All the while, quietly watching over the technological presidium is Kubrick’s intervening monolith, humming its secret and age-old code. If H.A.L. is the “bodiless” Enlightenment freak Lyotard wishes to confront, the black monolith is its eternal and infinite counterpart. In fact, Kubrick’s obelisk is the very incarnation of blankness. It is a geometry without nature, the end to prehistory, and the primal scene in anticipation. From it’s inscrutable blackness comes all history. The obelisk occupies space, but in the impenetrable blackness at its core it falters and breaks down, giving over to reverie and hallucination, what Kubrick describes as psychedelic landscapes. In terms of filmic narrative, a rebirth is made possible. As H.A.L.’s singing voice dies down in the background, the monolith is still there, and Bowman, reaching out to it in the final scene, does not so much die as become, in the new-age spirit of the day, reincarnated as “star-child”.
I might anthropomorphize H.A.L. and find my sympathetic double in the (mis)apprehension of his circuit board, but it is in the white noise of the monolith that I must finally turn back on myself. What separates H.A.L. from the monolith is what separates magic from abstraction: magic proposes a certain kind of illusion and trickery — a robotic system — while abstraction seems to disrupt the promise of its own solution or, even, resolution through its stolid indifference to scrutiny. Unlike the second nature implied in corporate and transcendental humanism, the monolith is not personified and does note stare back at me. Only the generic rectangular silhouette of language is present. In this scenario the presence of the oracular monolith, like the impassive history it summons, is always already granted, and I am left to try and recognize myself in the inhuman refractions of geometry. Herein is a possibility for an extrapolated engagement with a lifeless inorganic. Not what Lyotard perceives as the sinister half of crystalline “beauty” (the idea that logic always claims mastery over nature), but rather the idea that second nature is peculiar to the human imagination. There is, then, the possibility of conceiving “inorganic beauty” as the pursuit of geometric expression, and hence, the complexity of taking on systems which are by definition always already highly constructed and familiar — what I’m calling second nature — in order to evoke what is transitory and reflexive about perception.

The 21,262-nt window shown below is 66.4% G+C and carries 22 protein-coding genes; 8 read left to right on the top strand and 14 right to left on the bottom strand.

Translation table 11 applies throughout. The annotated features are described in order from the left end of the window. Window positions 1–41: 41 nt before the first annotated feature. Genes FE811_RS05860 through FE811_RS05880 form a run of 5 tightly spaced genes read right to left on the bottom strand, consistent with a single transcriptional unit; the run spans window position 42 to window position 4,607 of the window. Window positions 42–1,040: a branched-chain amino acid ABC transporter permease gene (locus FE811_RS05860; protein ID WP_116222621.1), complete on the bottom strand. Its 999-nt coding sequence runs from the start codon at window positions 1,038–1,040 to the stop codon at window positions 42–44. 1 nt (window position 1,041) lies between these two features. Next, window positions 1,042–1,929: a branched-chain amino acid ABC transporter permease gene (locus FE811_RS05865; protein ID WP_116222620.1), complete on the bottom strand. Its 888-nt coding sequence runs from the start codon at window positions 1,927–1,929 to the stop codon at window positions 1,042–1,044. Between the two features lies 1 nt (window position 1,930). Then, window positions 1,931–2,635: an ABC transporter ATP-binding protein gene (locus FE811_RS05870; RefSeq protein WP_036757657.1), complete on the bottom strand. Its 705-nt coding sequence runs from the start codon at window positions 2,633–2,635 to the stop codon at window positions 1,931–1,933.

Jorge Luis Borges, “The Aleph,” Borges: A Borges Reader, ed. Emir Rodriguez Monegal and Alastair Reid, New York: Dutton, 1981
Jean-François Lyotard, “Can Thought Go On Without A Body?,” The Inhuman: Reflections on Time, trans. Geoffry Bennington and Rachel Bowlby, Stanford: Stanford University Press, 1991
Willhelm Worringer, Abstraction and Empathy: A Contribution to the Psychology of Life, trans. Michael Bullock, Chicago: Elephant Paperbacks, 1997
© Daniel Mendel-Black, originally published in Spring Journal #1, 1998